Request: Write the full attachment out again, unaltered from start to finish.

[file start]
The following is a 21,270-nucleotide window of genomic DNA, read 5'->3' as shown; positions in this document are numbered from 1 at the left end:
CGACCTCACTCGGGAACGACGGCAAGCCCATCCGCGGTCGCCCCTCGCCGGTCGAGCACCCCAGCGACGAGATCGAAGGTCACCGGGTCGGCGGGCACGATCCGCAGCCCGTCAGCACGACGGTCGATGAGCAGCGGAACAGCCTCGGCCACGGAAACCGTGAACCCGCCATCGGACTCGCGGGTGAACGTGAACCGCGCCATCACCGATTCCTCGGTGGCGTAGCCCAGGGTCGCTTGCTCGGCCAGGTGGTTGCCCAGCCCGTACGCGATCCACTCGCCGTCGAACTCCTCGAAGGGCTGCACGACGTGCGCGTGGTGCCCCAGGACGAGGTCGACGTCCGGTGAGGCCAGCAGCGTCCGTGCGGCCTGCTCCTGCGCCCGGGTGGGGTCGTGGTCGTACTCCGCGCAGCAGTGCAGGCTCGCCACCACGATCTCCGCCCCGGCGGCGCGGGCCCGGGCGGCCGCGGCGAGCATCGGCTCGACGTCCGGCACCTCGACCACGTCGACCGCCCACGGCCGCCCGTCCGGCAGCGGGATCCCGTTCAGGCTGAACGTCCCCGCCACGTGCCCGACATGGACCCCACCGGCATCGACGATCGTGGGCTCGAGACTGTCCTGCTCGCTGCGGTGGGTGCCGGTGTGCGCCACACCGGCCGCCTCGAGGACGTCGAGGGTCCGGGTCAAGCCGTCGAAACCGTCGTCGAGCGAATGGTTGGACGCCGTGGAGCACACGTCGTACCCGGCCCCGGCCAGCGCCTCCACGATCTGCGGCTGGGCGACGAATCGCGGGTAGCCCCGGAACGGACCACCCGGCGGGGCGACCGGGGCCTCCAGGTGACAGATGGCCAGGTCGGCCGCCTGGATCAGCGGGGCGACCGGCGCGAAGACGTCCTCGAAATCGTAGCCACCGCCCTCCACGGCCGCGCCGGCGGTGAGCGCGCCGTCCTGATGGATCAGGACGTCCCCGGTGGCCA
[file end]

The following is a 21,270-nucleotide window of genomic DNA, read 5'->3' as shown; positions in this document are numbered from 1 at the left end:
CGACCTCACTCGGGAACGACGGCAAGCCCATCCGCGGTCGCCCCTCGCCGGTCGAGCACCCCAGCGACGAGATCGAAGGTCACCGGGTCGGCGGGCACGATCCGCAGCCCGTCAGCACGACGGTCGATGAGCAGCGGAACAGCCTCGGCCACGGAAACCGTGAACCCGCCATCGGACTCGCGGGTGAACGTGAACCGCGCCATCACCGATTCCTCGGTGGCGTAGCCCAGGGTCGCTTGCTCGGCCAGGTGGTTGCCCAGCCCGTACGCGATCCACTCGCCGTCGAACTCCTCGAAGGGCTGCACGACGTGCGCGTGGTGCCCCAGGACGAGGTCGACGTCCGGTGAGGCCAGCAGCGTCCGTGCGGCCTGCTCCTGCGCCCGGGTGGGGTCGTGGTCGTACTCCGCGCAGCAGTGCAGGCTCGCCACCACGATCTCCGCCCCGGCGGCGCGGGCCCGGGCGGCCGCGGCGAGCATCGGCTCGACGTCCGGCACCTCGACCACGTCGACCGCCCACGGCCGCCCGTCCGGCAGCGGGATCCCGTTCAGGCTGAACGTCCCCGCCACGTGCCCGACATGGACCCCACCGGCATCGACGATCGTGGGCTCGAGACTGTCCTGCTCGCTGCGGTGGGTGCCGGTGTGCGCCACACCGGCCGCCTCGAGGACGTCGAGGGTCCGGGTCAAGCCGTCGAAACCGTCGTCGAGCGAATGGTTGGACGCCGTGGAGCACACGTCGTACCCGGCCCCGGCCAGCGCCTCCACGATCTGCGGCTGGGCGACGAATCGCGGGTAGCCCCGGAACGGACCACCCGGCGGGGCGACCGGGGCCTCCAGGTGACAGATGGCCAGGTCGGCCGCCTGGATCAGCGGGGCGACCGGCGCGAAGACGTCCTCGAAATCGTAGCCACCGCCCTCCACGGCCGCGCCGGCGGTGAGCGCGCCGTCCTGATGGATCAGGACGTCCCCGGTGGCCA